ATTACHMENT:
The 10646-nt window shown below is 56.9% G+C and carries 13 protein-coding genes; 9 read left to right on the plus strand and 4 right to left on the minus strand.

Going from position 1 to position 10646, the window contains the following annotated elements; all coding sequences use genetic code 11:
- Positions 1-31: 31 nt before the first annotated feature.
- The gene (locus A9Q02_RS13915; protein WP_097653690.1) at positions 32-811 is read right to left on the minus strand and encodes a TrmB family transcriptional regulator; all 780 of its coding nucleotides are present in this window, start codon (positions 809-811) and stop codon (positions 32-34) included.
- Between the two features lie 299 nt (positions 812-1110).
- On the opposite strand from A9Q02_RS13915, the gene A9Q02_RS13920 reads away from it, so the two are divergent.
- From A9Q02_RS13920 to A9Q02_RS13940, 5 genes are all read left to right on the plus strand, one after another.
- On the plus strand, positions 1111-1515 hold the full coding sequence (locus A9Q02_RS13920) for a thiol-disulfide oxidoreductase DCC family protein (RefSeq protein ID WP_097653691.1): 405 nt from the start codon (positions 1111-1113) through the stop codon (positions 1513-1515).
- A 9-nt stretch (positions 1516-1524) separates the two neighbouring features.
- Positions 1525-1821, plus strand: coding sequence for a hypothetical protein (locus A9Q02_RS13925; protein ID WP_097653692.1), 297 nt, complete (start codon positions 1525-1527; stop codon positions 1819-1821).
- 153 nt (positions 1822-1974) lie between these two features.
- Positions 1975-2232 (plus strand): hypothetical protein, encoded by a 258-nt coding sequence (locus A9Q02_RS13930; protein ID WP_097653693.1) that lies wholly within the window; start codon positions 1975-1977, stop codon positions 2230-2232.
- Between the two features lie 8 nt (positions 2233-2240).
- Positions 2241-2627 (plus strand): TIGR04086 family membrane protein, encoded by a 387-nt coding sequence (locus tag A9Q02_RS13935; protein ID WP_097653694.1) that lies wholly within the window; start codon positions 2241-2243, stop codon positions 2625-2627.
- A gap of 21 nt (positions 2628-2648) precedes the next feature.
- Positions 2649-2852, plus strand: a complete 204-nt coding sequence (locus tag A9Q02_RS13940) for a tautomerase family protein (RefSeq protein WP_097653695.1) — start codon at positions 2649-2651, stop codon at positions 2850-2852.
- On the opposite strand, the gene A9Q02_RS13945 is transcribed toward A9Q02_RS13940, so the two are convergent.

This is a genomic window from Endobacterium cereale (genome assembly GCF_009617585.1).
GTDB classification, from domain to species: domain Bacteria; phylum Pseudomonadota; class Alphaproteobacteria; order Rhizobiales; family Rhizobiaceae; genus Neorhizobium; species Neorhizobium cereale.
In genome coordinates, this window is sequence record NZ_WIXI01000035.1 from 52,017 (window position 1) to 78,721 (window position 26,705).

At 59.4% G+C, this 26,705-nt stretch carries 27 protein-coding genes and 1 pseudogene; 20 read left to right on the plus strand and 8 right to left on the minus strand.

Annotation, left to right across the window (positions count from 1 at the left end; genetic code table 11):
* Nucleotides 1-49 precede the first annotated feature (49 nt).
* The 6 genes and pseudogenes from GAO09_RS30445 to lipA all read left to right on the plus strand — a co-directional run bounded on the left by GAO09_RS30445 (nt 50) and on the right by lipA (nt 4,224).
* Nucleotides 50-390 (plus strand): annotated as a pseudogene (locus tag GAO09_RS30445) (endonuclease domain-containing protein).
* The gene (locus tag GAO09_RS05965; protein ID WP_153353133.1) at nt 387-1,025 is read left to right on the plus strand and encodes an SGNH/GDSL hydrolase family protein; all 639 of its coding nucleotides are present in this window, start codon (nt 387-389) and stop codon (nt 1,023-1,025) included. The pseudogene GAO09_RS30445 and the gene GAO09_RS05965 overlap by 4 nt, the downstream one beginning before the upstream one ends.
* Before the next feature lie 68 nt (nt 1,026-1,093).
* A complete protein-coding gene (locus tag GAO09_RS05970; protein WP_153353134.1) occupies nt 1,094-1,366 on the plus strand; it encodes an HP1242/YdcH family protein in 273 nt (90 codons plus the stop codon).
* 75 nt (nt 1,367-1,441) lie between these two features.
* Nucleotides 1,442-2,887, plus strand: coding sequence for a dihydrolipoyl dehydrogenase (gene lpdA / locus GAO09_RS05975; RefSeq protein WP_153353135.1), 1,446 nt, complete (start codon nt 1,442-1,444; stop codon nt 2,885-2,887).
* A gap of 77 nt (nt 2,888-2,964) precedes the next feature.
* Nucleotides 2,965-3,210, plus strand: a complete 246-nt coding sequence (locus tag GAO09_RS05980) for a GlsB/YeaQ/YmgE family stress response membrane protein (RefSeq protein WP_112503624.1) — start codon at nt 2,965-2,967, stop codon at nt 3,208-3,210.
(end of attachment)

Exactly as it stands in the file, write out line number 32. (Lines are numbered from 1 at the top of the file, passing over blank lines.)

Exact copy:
* Nucleotides 2,965-3,210, plus strand: a complete 246-nt coding sequence (locus tag GAO09_RS05980) for a GlsB/YeaQ/YmgE family stress response membrane protein (RefSeq protein WP_112503624.1) — start codon at nt 2,965-2,967, stop codon at nt 3,208-3,210.